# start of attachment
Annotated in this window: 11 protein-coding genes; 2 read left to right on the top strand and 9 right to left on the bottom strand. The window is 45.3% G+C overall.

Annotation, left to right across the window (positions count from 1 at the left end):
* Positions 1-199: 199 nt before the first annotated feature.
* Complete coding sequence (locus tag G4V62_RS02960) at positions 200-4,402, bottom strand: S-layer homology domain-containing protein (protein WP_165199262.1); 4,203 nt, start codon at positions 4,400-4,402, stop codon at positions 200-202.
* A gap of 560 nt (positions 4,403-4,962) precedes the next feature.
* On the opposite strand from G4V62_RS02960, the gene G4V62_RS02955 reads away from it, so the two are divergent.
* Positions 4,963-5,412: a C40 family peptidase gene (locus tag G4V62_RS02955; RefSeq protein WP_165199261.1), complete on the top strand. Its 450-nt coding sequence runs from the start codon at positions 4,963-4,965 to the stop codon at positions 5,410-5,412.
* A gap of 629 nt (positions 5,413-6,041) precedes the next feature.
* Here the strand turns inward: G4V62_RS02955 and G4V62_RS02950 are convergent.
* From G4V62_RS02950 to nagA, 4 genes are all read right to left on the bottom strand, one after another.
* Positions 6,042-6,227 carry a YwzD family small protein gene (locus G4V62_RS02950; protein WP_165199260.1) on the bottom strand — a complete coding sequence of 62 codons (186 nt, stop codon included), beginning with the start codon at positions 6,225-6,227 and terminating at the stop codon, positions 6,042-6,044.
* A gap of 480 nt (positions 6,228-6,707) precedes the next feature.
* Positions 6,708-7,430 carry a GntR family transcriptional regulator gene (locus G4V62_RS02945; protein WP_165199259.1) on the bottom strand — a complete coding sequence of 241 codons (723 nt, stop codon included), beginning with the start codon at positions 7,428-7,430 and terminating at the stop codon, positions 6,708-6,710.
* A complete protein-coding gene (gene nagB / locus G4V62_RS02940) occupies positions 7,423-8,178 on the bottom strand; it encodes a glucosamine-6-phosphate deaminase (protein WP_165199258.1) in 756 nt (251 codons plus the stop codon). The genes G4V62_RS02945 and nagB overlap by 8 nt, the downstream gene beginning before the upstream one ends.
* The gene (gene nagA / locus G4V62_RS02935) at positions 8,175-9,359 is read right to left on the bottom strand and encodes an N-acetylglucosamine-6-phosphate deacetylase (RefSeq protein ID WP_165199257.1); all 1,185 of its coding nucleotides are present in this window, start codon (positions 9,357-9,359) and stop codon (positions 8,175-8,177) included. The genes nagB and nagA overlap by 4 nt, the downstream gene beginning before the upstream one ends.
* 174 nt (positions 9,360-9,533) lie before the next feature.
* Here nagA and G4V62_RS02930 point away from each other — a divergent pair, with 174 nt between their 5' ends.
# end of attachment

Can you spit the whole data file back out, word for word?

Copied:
Annotated in this window: 11 protein-coding genes; 2 read left to right on the top strand and 9 right to left on the bottom strand. The window is 45.3% G+C overall.

Annotation, left to right across the window (positions count from 1 at the left end):
* Positions 1-199: 199 nt before the first annotated feature.
* Complete coding sequence (locus tag G4V62_RS02960) at positions 200-4,402, bottom strand: S-layer homology domain-containing protein (protein WP_165199262.1); 4,203 nt, start codon at positions 4,400-4,402, stop codon at positions 200-202.
* A gap of 560 nt (positions 4,403-4,962) precedes the next feature.
* On the opposite strand from G4V62_RS02960, the gene G4V62_RS02955 reads away from it, so the two are divergent.
* Positions 4,963-5,412: a C40 family peptidase gene (locus tag G4V62_RS02955; RefSeq protein WP_165199261.1), complete on the top strand. Its 450-nt coding sequence runs from the start codon at positions 4,963-4,965 to the stop codon at positions 5,410-5,412.
* A gap of 629 nt (positions 5,413-6,041) precedes the next feature.
* Here the strand turns inward: G4V62_RS02955 and G4V62_RS02950 are convergent.
* From G4V62_RS02950 to nagA, 4 genes are all read right to left on the bottom strand, one after another.
* Positions 6,042-6,227 carry a YwzD family small protein gene (locus G4V62_RS02950; protein WP_165199260.1) on the bottom strand — a complete coding sequence of 62 codons (186 nt, stop codon included), beginning with the start codon at positions 6,225-6,227 and terminating at the stop codon, positions 6,042-6,044.
* A gap of 480 nt (positions 6,228-6,707) precedes the next feature.
* Positions 6,708-7,430 carry a GntR family transcriptional regulator gene (locus G4V62_RS02945; protein WP_165199259.1) on the bottom strand — a complete coding sequence of 241 codons (723 nt, stop codon included), beginning with the start codon at positions 7,428-7,430 and terminating at the stop codon, positions 6,708-6,710.
* A complete protein-coding gene (gene nagB / locus G4V62_RS02940) occupies positions 7,423-8,178 on the bottom strand; it encodes a glucosamine-6-phosphate deaminase (protein WP_165199258.1) in 756 nt (251 codons plus the stop codon). The genes G4V62_RS02945 and nagB overlap by 8 nt, the downstream gene beginning before the upstream one ends.
* The gene (gene nagA / locus G4V62_RS02935) at positions 8,175-9,359 is read right to left on the bottom strand and encodes an N-acetylglucosamine-6-phosphate deacetylase (RefSeq protein ID WP_165199257.1); all 1,185 of its coding nucleotides are present in this window, start codon (positions 9,357-9,359) and stop codon (positions 8,175-8,177) included. The genes nagB and nagA overlap by 4 nt, the downstream gene beginning before the upstream one ends.
* 174 nt (positions 9,360-9,533) lie before the next feature.
* Here nagA and G4V62_RS02930 point away from each other — a divergent pair, with 174 nt between their 5' ends.